Glossary

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Look up the meaning of hundreds of trading terms in our comprehensive glossary.

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  • Bank for International Settlements
    The Bank for International Settlements (BIS) is a global financial institution owned by central banks. Based in Basel, Switzerland, there are representative offices in Hong Kong and Mexico City.

    The BIS's original members were Switzerland, Germany, Belgium, France, Britain, Italy, the United States and Japan.
  • Bank of China
    The Bank of China is one of China's four largest state-owned commercial banks. It is a subsidiary of the People’s Bank of China. However, it maintains close relations in management, administration, and cooperation in several areas with the subsidiary.
  • Bank of England
    The Bank of England (BoE) is the central bank for the United Kingdom, acting as the government's bank and lender of last resort. With headquarters in the City of London, it issues currency and oversees monetary policy. It is the UK equivalent of the Federal Reserve in the United States.
  • Bar chart
    A type of chart which consists of four significant points: the high and the low prices, which form the vertical bar; the opening price, which is marked with a horizontal line to the left of the bar; and the closing price, which is marked with a horizontal line to the right of the bar.
  • Barrier level
    A certain price of great importance included in the structure of a barrier option. If a barrier level price is reached, the terms of a specific barrier option call for a series of events to occur.
  • Barrier option
    Any number of different option structures (such as knock-in, knock-out, no touch, double-no-touch-DNT) that attaches great importance to a specific price trading. In a no-touch barrier, a large defined pay-out is awarded to the buyer of the option by the seller if the strike price is not 'touched' before expiry. This creates an incentive for the option seller to drive prices through the strike level and creates an incentive for the option buyer to defend the strike level.
  • Base rate
    The base rate, or base interest rate, is the interest rate that a central bank – like the Bank of England or Federal Reserve – will charge to lend money to commercial banks. Adjusting the base rate helps a central bank regulate the economy by encouraging or discouraging spending as required.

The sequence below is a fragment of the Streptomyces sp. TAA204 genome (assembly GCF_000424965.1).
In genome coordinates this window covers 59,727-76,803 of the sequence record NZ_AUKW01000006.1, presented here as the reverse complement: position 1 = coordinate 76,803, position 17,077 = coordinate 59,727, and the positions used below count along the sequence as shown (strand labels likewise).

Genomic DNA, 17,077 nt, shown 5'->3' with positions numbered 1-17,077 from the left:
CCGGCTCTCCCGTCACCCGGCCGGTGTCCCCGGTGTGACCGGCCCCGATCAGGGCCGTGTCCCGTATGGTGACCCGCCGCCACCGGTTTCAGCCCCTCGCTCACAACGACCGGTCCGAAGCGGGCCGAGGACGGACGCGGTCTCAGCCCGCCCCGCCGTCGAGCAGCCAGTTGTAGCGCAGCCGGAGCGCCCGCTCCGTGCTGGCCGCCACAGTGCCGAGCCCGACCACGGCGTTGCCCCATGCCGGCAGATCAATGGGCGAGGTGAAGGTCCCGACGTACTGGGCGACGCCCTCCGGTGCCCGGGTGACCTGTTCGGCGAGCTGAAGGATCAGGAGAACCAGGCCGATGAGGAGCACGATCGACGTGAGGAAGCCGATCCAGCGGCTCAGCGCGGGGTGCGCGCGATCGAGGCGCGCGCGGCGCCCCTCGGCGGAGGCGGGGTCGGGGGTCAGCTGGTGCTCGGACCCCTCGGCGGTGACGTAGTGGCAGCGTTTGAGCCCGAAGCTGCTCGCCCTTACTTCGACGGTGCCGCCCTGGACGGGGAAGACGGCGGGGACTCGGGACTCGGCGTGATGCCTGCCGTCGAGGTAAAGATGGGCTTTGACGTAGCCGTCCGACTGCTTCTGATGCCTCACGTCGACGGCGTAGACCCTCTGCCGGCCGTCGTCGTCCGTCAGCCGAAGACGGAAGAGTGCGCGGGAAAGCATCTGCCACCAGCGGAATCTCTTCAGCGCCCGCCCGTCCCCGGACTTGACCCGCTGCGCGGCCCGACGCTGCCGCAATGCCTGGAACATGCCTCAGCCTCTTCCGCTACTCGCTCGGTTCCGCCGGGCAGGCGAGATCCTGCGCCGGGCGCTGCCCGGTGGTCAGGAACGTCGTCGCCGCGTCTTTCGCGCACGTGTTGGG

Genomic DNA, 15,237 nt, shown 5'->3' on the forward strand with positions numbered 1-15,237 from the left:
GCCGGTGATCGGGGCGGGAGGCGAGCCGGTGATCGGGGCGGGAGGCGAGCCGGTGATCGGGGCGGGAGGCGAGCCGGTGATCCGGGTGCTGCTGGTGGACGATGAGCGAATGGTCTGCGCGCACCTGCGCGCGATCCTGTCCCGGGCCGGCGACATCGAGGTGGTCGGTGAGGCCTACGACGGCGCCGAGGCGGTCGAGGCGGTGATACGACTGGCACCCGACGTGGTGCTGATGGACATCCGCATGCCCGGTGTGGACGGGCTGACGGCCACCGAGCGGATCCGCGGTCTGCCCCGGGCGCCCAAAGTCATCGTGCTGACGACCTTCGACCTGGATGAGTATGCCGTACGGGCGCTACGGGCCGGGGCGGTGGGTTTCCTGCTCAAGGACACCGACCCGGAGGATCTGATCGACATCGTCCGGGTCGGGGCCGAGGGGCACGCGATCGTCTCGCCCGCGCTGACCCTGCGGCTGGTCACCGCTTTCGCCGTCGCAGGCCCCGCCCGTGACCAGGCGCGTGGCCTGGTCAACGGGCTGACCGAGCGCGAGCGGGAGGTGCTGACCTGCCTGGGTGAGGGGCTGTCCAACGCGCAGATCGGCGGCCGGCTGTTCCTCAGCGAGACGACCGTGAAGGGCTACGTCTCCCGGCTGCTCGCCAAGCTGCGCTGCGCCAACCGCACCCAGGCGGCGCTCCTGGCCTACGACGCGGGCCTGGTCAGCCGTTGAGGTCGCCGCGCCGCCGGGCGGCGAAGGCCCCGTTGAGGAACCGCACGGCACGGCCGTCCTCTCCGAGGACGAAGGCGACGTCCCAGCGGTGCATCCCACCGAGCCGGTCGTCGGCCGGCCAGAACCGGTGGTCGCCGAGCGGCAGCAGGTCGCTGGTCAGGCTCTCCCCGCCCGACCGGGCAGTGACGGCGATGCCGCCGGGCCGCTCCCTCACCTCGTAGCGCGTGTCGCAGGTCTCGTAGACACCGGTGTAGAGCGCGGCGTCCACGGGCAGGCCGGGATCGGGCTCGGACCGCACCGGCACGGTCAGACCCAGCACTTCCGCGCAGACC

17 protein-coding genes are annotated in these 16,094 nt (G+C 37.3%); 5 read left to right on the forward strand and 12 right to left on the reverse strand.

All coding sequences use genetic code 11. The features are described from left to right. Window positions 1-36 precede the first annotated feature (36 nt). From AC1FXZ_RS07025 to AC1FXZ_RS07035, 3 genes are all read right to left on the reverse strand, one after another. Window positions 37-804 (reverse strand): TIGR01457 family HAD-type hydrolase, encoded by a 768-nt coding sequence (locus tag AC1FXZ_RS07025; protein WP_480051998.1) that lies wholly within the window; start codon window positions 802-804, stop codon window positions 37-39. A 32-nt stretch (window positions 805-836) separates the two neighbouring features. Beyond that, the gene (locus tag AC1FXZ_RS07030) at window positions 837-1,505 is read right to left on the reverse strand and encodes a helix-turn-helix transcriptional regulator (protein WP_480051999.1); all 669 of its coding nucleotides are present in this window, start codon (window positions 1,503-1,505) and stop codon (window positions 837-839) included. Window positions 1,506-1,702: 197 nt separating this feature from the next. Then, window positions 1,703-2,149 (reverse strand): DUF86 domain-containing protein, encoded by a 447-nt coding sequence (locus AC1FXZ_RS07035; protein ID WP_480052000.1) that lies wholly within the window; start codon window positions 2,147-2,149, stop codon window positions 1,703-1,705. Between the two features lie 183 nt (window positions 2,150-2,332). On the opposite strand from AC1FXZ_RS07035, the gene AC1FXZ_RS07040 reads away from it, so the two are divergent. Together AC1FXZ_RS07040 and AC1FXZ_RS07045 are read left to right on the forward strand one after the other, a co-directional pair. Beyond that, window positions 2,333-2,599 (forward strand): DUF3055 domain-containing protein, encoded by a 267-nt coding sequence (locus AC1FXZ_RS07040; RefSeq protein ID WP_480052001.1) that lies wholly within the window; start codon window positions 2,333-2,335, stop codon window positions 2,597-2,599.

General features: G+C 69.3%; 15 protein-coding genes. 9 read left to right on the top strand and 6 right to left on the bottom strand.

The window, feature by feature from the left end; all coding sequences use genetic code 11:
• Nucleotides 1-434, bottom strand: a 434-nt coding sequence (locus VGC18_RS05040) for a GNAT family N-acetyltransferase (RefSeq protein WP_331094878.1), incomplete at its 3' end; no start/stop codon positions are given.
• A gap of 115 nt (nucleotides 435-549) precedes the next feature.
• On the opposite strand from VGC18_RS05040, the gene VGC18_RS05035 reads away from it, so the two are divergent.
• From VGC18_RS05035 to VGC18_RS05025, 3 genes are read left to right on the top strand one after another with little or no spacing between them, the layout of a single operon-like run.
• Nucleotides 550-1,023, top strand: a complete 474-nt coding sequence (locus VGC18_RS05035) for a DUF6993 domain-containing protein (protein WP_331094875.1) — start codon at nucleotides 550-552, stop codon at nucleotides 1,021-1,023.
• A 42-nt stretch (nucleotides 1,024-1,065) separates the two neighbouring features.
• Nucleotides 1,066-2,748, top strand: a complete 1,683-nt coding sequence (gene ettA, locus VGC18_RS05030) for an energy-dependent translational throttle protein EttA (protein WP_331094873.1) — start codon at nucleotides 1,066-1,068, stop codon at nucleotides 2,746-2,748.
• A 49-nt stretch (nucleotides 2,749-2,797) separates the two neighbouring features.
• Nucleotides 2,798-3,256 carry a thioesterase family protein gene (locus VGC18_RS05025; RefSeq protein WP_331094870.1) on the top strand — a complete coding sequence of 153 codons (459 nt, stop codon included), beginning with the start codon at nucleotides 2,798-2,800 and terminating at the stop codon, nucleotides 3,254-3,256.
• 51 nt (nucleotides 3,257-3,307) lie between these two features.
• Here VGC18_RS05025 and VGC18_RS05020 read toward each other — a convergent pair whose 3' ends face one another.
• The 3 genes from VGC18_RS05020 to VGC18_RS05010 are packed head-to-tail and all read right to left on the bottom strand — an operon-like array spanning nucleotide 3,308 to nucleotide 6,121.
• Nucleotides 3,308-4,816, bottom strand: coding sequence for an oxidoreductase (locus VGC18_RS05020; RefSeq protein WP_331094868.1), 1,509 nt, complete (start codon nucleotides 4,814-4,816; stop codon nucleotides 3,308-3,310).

• Basing
    A chart pattern used in technical analysis that shows when demand and supply of a product are almost equal. It results in a narrow trading range and the merging of support and resistance levels.
  • Basis point
    Basis points, also known as bps (pronounced ‘bips’), describe the percentage change in the value of financial instruments or the rate change in an index or other benchmark. Basis points mostly refer to changes in interest rates and bond yields. One basis point is equivalent to 0.01%.
  • Bear market
    A bear market is any market that experiences a fall of around 20% or more from its recent high. Most commonly applied to stock markets, the term can also be used for anything that is traded, including currencies and commodities. A bear market is the opposite of a bull market.
  • Bid price
    Bid price, or simply bid, describes what a buyer is willing to pay for a security. It is contrasted with the ask price, the amount a seller is willing to sell a security for. The difference between the two is known as the ‘spread’, which is the cost traders pay to open and close positions.
  • Bid/Ask spread
    The difference between the bid and the ask (offer) price.
  • Black box
    The term used for systematic, model-based or technical traders.
  • Bollinger Bands
    A tool used by technical analysts that consists of a band plotted two standard deviations on either side of a simple moving average. It is used to find support and resistance levels.
  • Bonds
    A bond is a fixed-income investment that represents a loan made by an investor to a borrower (who is typically corporate or governmental). It can be illustrated as an I.O.U. between the lender and borrower that includes the details of the loan and its payments.
  • Broker
    A financial broker is a third-party coordinating the sale of financial securities between parties selling securities and those purchasing them. Brokers are individuals or firms acting as intermediaries between investors and trading exchanges.

    Exchanges only accept orders from their members, either individuals or firms. Therefore, traders and investors require exchange members' services to make financial transactions. Brokers get compensated for their services in several ways; commissions, fees or paid directly by the exchange.
  • Buck
    The word buck is a slang term for one US dollar. The word’s use traces back to 1748, forty-four years before the first US dollar became minted.
  • Bull market
    A bull market describes any market in which prices are rising or are expected to rise imminently. Typically applied to stock markets, the term can also be used for anything that is traded, including currencies and commodities. A bull market is the opposite of a bear market.
  • Buy
    Taking a long position on a product.
  • Buy dips
    ‘Buy the dips’ is a phrase used in trading, referring to opening a trade on a market as soon as it experiences a short-term price fall. ‘The dip’ is quite literally a dip shown on a market’s chart when its price falls after a bullish period.